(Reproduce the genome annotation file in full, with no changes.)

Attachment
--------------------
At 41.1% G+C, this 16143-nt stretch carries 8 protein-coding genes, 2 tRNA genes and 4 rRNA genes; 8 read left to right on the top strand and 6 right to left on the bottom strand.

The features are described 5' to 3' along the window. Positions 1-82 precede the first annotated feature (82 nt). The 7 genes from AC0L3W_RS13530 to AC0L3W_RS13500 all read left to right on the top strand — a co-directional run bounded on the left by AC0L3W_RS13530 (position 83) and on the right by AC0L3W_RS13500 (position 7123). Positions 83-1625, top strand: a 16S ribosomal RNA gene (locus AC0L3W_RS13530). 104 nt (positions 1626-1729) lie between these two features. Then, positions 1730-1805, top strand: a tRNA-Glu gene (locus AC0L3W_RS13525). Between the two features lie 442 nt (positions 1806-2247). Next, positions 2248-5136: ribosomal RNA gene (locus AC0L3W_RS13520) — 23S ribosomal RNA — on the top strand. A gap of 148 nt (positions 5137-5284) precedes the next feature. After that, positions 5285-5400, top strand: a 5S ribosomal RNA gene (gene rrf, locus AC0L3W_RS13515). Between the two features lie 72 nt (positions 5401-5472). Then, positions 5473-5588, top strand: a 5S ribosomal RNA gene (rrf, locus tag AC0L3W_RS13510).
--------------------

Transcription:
At 41.1% G+C, this 16143-nt stretch carries 8 protein-coding genes, 2 tRNA genes and 4 rRNA genes; 8 read left to right on the top strand and 6 right to left on the bottom strand.

The features are described 5' to 3' along the window. Positions 1-82 precede the first annotated feature (82 nt). The 7 genes from AC0L3W_RS13530 to AC0L3W_RS13500 all read left to right on the top strand — a co-directional run bounded on the left by AC0L3W_RS13530 (position 83) and on the right by AC0L3W_RS13500 (position 7123). Positions 83-1625, top strand: a 16S ribosomal RNA gene (locus AC0L3W_RS13530). 104 nt (positions 1626-1729) lie between these two features. Then, positions 1730-1805, top strand: a tRNA-Glu gene (locus AC0L3W_RS13525). Between the two features lie 442 nt (positions 1806-2247). Next, positions 2248-5136: ribosomal RNA gene (locus AC0L3W_RS13520) — 23S ribosomal RNA — on the top strand. A gap of 148 nt (positions 5137-5284) precedes the next feature. After that, positions 5285-5400, top strand: a 5S ribosomal RNA gene (gene rrf, locus AC0L3W_RS13515). Between the two features lie 72 nt (positions 5401-5472). Then, positions 5473-5588, top strand: a 5S ribosomal RNA gene (rrf, locus tag AC0L3W_RS13510).